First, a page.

Washing Fruits and Vegetables

Washing Vegetables

By: Sally

A benefit of juicing is the increased intake of fresh fruits and vegetables in our diets.  A single glass of juice will require approximately one pound of fresh produce.  While the ability to convert that amount of  food into an easy to consume drink is the advantage of juicing, this also increases our exposure to pesticide chemicals, pathogenic bacteria, viruses and parasites.

According to the CDC, approximately one out of every six people in the United States will get sick this year from eating contaminated food.   Of all food poisoning cases, Salmonella was the most common infection, with 1.2 million U.S. illnesses annually and the most common cause of hospitalization and death.

We might relate Salmonella and Escherichia coli (commonly abbreviated E. coli) bacteria with chicken and ground beef, but, contaminated fruits and vegetables may represent nearly a quarter of  all Salmonella outbreaks.

There are other concerns, of course.  In addition to pesticides and bacteria, pathogens such as Listeria monocytogenes, Clostridium botulinum, and Bacillus cereus are naturally present in some soil, and their presence on fresh produce is not uncommon.  Even organic produce or the foods we grow ourselves have to be considered.   Organic produce may have fewer chemicals, and the food from our own gardens may have fewer avenues for bacterial contamination, that doesn’t mean they are safe.

We can’t always control the causes of contamination, so washing all produce is probably the number one thing we can do.  Here are some fruit and vegetable washing tips to help you remove unwanted bacteria and pesticide residues.

  • Clean your work area first.  Start with clean wash basins, cutting boards and cutlery to help prevent kitchen contamination from spreading to your produce.  Don’t forget to wash your hands too.
  • Washing your produce under running water will help remove more contaminants than just soaking.  As it turns out, regular tap water is fairly good at removing most common pesticide residues found on fruits and vegetables.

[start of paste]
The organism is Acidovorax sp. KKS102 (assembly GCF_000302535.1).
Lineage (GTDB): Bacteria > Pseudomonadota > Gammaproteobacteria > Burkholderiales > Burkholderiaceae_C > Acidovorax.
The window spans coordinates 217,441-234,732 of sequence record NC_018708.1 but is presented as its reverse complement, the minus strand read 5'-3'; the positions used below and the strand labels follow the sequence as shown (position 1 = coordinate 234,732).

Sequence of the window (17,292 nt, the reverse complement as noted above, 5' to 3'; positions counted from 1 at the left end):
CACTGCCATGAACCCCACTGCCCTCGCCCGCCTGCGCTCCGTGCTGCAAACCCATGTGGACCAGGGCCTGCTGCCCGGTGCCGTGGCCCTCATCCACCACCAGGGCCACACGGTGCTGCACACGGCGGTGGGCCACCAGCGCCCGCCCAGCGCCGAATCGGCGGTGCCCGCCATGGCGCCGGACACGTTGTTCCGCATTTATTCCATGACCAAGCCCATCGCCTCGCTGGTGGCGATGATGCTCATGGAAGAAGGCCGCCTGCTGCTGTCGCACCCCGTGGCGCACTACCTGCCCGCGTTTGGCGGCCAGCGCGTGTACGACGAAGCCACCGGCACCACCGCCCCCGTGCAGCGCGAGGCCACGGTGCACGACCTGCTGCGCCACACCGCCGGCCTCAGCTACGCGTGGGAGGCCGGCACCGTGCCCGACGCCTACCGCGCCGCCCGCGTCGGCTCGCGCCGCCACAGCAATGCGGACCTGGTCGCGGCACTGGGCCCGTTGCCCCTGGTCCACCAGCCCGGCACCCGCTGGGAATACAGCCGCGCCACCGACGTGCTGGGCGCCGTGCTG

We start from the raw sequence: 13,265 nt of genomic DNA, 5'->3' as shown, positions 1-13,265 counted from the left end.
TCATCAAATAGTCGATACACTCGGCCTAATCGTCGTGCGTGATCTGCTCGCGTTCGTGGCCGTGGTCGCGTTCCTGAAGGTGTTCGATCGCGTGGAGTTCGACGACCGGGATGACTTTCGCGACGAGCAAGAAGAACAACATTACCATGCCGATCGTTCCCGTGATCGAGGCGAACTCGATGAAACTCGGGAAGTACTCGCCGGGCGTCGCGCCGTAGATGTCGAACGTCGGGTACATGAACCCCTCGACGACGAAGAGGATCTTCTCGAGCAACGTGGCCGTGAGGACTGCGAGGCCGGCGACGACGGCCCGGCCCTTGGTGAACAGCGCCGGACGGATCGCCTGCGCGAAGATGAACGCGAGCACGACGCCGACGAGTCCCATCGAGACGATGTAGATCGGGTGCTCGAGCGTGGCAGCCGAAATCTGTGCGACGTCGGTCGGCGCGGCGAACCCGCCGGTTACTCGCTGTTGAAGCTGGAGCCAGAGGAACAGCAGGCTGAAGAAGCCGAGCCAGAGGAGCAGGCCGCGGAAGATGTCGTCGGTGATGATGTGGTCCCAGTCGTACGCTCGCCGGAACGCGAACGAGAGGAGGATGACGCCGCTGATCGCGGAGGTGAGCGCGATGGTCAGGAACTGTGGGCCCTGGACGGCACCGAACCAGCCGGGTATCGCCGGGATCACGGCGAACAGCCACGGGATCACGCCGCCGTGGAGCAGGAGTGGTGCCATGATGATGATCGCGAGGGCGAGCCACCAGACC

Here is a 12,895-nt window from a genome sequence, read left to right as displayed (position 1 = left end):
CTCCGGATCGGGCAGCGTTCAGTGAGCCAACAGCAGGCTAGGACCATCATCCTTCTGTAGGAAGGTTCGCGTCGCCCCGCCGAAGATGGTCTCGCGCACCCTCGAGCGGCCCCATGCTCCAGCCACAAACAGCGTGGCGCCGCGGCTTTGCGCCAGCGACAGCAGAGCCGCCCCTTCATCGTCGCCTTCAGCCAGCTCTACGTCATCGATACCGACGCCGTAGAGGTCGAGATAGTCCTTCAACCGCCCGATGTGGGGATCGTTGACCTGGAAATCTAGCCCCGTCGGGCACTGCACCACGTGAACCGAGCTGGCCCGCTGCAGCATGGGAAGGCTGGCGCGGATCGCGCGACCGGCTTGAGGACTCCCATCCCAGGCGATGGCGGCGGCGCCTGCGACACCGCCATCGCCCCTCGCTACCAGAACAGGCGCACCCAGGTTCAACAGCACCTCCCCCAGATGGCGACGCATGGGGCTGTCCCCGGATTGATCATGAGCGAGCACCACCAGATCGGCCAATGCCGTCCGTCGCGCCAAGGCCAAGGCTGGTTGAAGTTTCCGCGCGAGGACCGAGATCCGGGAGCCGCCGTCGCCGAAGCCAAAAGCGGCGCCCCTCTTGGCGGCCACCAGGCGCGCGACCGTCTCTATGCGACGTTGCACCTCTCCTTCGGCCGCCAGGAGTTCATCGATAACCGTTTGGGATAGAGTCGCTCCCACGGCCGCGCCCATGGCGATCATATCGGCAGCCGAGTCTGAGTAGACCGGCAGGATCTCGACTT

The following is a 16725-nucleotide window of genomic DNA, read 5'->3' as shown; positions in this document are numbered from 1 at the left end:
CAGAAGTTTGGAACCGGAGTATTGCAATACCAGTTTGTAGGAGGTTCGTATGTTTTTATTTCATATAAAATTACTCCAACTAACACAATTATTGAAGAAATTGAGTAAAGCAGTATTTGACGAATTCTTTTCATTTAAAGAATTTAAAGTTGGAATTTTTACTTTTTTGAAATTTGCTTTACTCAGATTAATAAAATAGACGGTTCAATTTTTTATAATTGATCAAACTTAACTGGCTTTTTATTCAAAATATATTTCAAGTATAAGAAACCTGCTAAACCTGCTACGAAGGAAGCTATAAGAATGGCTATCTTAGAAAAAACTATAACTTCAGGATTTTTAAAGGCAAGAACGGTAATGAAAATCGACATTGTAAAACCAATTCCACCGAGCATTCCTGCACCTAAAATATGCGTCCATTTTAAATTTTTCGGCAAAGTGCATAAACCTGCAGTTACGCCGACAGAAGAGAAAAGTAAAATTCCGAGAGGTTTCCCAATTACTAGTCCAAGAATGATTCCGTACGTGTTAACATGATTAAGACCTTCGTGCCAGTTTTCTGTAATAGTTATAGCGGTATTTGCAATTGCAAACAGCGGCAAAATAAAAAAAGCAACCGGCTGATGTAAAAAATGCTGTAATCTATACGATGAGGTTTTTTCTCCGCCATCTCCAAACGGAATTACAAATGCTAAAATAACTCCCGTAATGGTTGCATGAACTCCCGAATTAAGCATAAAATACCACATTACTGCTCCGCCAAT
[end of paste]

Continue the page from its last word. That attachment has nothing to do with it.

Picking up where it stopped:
• Use a vegetable brush to scrub hard produce like carrots and potatoes to help remove dirt from creases and crevices.  Wash these items even if you plan on peeling them since cutting and peeling dirty produce will spread contaminants.
  • Try to remove any protective wax coating from fruits and vegetables.  While food grade wax itself is harmless, the coating may be covering residual pesticides.

Make your own fruit and vegetable wash solution.

You can purchase produce wash at most grocery stores — or — you can make your own effective produce wash with a few common household items.  Note: Soaps, detergents and bleach should not be used for washing produce.

Vinegar – The acetic acid found in vinegar is an antimicrobial which may be used help kill bacteria on fruits and vegetables.  Vinegar also helps dissolve protective wax coatings which are applied to some commercial crops.   The wax is harmless, but removing it will help rid your produce of residual pesticides.  A vinegar wash is especially useful on leafy greens and broccoli florets which can be difficult to wash with water alone.

Use one cup of vinegar to each gallon of water to make an effective soaking solution.  Then soak vegetables for a few minutes before final rinsing.

Vinegar + Salt – A Vinegar soaking solution can be more effective with the addition of table salt.  A few tablespoons of salt added to your soaking solution will provide an inexpensive boost.

Vinegar Spray Wash  – To make a convenient spray wash, simply mix a 50/50 mixture of vinegar and purified water in a clean spray bottle to keep near your food preparation area.  This ratio of acetic acid probably poses no adverse health risk, but, just in case, be sure you clearly label the bottle and keep out of the reach of children.

Vinegar Spray + 3% Hydrogen Peroxide Spray – The idea of using two complimentary spray washes together was first made popular by Dr. Susan Sumner while she was working at the University of Nebraska.  Dr. Sumner found that a fine spray mist of commonly available 3% strength hydrogen peroxide by itself was fairly effective as a germ killing wash on fresh produce that she deliberately tainted with Salmonella, Shigella, or  E-coli O157:h7.  Her further tests showed that better germ killing results were obtained by complimenting the hydrogen peroxide spray with an additional mist of acetic acid (vinegar).  The order of application did not matter.   This two spray combination was also found to be useful for cleaning counter-tops and cutting boards.  Again, as a precaution, be sure each bottle is clearly marked and kept in a safe place away from children.  Also, never mix peroxide and vinegar in the same bottle.


Food Safety: Produce Washing 


About Chris Bede

I have always been interested in nutrition and health topics and the scientific aspects of nutrition on health, well-being and longevity.